Welcome to the first Issue of The Cap from The Common Parent. The Cap is our new email recap series for modern-day parents of the topics and trends impacting teens and tweens today.
📮In today's inaugural Issue, we cover an important and pressing topic:
Disclaimer: Fentanyl and its dangers are an overwhelming subject. We are merely scratching the surface of a broader and ongoing conversation to have with your children.
💊 What is it?
Fentanyl is a synthetic opioid.
Opioids are a class of drugs used to reduce pain.
Syntheticmeans it has been made by a chemical process to imitate a natural product.
Fentanyl is up to 100x stronger than other opioids like morphine, heroin, or oxycodone. Fentanyl got its start as a prescription painkiller typically used to treat patients with chronic severe pain or severe pain following surgery. While fentanyl can be administered safely via a doctor at the right dose, it has now become a recreational street drug used and combined with other drugs at an alarming rate. Because of its high potency, illegally manufactured fentanyl is often mixed with other drugs to reduce costs to drug dealers while allowing them to charge more.
On the street, fentanyl can be found in drugs like heroin, cocaine, methamphetamine and ecstasy (aka MDMA or “molly”). It can also be found in counterfeit pills that are made to look like prescription pills such as benzodiazepines (like xanax) in addition to opioids (like oxycodone and percocet). Drug dealers often sell fentanyl as fake oxycodone to buyers who don’t know that what they’re getting is actually a mix of fentanyl and other substances – making an overdose all the more likely.
🚨 Why it matters:
More young people are dying from fentanyl than ever before.
For decades, we've witnessed the opioid epidemic’s devastating impact among adults and communities. Now, with the rise of fentanyl, teen drug use is more dangerous than ever, creating an unprecedented overdose crisis.
Teen overdose deaths have never been higher in the U.S.
Pediatrician and adolescent substance use expert - Dr. Scott Hadland - explains that overdoses are now the third leading cause of death in those under the age of 20 in the U.S. -- killing more than 1,100 teens each year.
Fentanyl was THE cause of more than 77.14% of teen drug deaths in 2021.
Fentanyl is highly addictive and extremely potent.
It is important to understand that any pill or drug sold on the internet, on the streets or by a person you know could contain a potentially lethal dose of fentanyl. As little as 2 milligrams of fentanyl (the size of two grains of salt) can be a fatal dose for most people.
One pill can kill.
🎒 The Cap:
Yes. “Teens will be teens” and it is in their nature to experiment with new things as natural risk takers. But there is an important distinction noted by the Director of the National Institute on Drug Abuse, Dr. Nora Volkow:
“Teenagers don't seek out illicit opioids, but they do seek out prescription opioids…and that has always been one of their favorite drugs: vicodin, oxycontin, hydrocodone. And they also seek out benzodiazepines. They often end up buying counterfeit versions of these medications – fakes that look like the commonly used prescription medications – which have increasingly become contaminated with fentanyl in the past couple of years.”
It is estimated that at least one third of those illicitly manufactured pills are contaminated with fentanyl- something that most teenagers and their families are unaware of.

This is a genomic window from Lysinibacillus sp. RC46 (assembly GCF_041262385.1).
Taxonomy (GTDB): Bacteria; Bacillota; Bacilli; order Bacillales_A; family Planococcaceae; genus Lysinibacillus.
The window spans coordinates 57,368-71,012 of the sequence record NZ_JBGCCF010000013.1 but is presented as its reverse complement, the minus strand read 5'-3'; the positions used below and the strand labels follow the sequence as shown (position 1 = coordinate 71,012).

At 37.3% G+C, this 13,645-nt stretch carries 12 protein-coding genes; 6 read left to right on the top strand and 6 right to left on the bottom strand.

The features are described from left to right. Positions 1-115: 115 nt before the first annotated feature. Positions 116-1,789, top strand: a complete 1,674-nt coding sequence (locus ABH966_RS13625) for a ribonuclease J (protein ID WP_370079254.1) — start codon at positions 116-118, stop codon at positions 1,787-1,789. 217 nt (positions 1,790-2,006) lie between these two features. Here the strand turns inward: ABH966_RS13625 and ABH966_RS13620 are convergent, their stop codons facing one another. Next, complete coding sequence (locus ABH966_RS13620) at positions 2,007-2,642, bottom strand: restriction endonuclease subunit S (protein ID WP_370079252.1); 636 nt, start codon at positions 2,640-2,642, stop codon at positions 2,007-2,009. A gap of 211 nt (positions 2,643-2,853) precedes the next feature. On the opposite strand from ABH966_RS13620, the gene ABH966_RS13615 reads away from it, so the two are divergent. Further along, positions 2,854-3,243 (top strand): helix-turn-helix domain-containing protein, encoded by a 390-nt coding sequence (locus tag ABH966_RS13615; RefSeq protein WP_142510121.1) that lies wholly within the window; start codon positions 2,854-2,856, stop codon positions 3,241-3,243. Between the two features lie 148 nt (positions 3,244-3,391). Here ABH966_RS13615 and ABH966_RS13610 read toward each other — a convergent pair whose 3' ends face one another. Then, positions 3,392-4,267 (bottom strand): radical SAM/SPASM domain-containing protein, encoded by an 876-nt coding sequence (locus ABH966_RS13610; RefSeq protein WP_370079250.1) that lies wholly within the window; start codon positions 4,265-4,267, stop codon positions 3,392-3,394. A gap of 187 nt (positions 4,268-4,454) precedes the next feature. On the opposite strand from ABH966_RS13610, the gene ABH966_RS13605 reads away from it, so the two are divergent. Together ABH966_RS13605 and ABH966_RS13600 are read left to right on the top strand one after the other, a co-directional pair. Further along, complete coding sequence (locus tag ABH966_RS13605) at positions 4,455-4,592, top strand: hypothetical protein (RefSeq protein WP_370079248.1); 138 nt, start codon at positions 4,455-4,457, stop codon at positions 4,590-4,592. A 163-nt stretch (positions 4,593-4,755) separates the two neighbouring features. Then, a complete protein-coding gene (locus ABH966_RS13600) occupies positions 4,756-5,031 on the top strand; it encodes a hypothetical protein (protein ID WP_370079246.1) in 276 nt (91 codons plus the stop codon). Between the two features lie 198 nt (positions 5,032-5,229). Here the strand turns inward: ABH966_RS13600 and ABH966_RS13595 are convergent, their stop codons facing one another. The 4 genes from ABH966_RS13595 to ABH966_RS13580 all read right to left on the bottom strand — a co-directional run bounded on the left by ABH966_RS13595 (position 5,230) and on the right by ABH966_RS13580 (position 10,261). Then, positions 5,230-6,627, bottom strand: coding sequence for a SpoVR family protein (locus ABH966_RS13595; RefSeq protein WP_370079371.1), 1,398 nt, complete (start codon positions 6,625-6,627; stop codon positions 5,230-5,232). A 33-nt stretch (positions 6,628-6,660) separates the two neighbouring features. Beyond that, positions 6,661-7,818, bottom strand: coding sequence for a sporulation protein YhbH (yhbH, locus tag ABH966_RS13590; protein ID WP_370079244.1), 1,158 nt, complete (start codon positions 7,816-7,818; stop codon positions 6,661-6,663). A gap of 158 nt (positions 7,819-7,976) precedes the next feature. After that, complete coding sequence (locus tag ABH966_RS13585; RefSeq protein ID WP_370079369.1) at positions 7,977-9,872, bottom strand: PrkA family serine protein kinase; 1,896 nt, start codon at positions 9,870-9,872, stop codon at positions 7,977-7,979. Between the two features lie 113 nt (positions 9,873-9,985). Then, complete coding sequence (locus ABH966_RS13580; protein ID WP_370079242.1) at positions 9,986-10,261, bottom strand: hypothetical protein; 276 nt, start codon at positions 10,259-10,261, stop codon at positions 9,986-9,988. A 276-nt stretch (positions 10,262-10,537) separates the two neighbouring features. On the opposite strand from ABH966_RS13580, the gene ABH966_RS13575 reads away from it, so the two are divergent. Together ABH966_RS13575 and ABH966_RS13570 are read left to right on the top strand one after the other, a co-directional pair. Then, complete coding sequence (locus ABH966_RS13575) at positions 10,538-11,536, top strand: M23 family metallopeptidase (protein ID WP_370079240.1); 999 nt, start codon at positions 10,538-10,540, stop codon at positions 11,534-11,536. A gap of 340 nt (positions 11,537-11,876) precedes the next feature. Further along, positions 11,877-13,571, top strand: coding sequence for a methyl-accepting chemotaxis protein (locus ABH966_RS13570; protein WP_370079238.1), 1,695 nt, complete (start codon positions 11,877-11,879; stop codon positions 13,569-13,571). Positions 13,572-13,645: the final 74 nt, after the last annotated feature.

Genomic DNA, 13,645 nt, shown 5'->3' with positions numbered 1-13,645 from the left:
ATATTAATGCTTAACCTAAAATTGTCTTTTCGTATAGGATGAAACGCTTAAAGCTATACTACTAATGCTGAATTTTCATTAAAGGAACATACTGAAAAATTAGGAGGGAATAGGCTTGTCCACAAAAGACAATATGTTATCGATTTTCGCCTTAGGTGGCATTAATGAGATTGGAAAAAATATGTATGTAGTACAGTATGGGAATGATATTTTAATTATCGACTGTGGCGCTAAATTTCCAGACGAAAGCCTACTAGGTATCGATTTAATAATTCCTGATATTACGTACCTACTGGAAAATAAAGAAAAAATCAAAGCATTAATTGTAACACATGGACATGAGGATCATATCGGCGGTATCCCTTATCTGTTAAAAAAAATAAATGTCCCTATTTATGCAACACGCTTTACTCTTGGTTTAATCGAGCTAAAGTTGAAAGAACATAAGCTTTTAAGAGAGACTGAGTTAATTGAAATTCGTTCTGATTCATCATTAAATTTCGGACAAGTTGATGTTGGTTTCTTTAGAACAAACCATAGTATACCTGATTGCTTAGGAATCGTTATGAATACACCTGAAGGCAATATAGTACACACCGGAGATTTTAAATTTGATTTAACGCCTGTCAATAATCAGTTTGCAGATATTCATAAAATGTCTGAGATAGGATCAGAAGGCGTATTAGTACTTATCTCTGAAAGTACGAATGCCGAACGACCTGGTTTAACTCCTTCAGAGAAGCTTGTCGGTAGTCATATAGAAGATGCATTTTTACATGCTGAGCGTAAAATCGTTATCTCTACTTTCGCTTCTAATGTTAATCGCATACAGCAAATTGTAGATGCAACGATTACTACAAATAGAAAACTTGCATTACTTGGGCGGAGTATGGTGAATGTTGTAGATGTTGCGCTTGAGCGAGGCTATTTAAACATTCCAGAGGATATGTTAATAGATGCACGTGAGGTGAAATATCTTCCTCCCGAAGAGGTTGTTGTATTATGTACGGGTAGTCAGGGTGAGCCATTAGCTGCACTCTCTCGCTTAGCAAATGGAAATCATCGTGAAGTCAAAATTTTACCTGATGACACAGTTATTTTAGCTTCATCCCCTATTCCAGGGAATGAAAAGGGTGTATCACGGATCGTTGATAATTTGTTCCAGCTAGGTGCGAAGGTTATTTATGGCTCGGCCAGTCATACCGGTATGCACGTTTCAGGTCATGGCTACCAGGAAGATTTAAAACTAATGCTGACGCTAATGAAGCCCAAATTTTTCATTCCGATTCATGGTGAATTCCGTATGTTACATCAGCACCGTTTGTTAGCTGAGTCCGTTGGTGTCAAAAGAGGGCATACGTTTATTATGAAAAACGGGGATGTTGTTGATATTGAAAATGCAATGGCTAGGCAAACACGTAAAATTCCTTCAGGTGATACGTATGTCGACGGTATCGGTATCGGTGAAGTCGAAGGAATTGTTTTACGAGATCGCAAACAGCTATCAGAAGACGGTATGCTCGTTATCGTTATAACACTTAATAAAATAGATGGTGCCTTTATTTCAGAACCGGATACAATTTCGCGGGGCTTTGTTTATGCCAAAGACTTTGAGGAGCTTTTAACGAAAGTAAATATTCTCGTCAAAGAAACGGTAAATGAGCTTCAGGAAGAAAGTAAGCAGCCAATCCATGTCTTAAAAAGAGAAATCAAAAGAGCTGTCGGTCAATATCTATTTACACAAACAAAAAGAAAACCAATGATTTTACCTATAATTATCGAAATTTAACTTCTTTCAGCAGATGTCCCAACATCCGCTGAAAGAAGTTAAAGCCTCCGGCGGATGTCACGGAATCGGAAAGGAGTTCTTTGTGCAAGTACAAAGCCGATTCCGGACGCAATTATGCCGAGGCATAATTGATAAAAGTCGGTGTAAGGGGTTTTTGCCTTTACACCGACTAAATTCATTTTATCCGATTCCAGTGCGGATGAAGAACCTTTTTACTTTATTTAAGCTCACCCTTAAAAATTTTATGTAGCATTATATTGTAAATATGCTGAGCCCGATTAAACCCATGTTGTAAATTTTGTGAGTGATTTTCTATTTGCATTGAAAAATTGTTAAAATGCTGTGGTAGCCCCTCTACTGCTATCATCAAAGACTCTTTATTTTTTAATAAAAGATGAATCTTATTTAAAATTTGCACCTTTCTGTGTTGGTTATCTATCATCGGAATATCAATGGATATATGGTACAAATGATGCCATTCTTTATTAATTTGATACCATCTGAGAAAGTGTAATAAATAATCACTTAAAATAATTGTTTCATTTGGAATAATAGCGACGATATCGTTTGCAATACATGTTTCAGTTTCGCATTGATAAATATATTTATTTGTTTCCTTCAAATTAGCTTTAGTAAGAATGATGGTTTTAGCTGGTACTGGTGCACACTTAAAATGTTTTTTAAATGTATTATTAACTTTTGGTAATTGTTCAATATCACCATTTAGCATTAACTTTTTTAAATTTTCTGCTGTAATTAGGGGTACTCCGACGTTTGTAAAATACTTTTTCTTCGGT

"In the past, you would just get sedated," Dr. Volkow added. "Now you can take one benzodiazepine, one pill and it can kill you."
☀️ The good news:
This is really about drug use becoming more dangerous, not more common.
Despite an all-time high in overdose deaths, rates of teen drug use experimentation (including opioids) are at a historic low with just 19% of 10th graders reporting any illicit drug use in 2021 compared to around 30% in 2010 and 2020, according to data from the University of Michigan.
There ARE ways to prevent and reverse a Fentanyl overdose:
⚠️ Education and awareness about the presence and dangers of fentanyl.
🧪 Fentanyl test strips (FTS) - small strips of paper that can detect the presence of fentanyl in any drug batch—pills, powder, or injectables.
🚩 Spotting signs of an overdose and acting fast:
Small, constricted “pinpoint pupils”
Falling asleep or losing consciousness
Slow, weak, or no breathing
Choking or gurgling sounds
Cold and/or clammy skin
Discolored skin (especially in lips and nails)
💉Administering Naloxone (also called Narcan) - a life-saving medication that can reverse an overdose from opioids when given in time. Naloxone is easy to use, small to carry and comes in 2 forms that allow someone without medical training or authorization to administer them: prefilled nasal spray or injectable.
**It is critical to obtain medical intervention as soon as possible after administering or receiving naloxone. 🚑
Founders of The Common Parent: Catherine Belknap and Natalie Telfer (Cat & Nat)
The Cap Contributors: Catherine Belknap, Natalie Telfer, Kelly Kresen, Cath Tassie, Lauren Bechard, Sam Phelan and Allie Coughlin
Special Thanks to Dr. Nora Volkow and Dr. Scott Hadland
Parenting isn't easy. We're in this together.
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The contents of The Cap and The Common Parent platforms ("Content") are for informational purposes only. The Content is not intended to be a substitute for professional advice, therapy, diagnosis or treatment. Always seek the advice of your mental health professional or other qualified health provider with any questions you may have regarding your situation.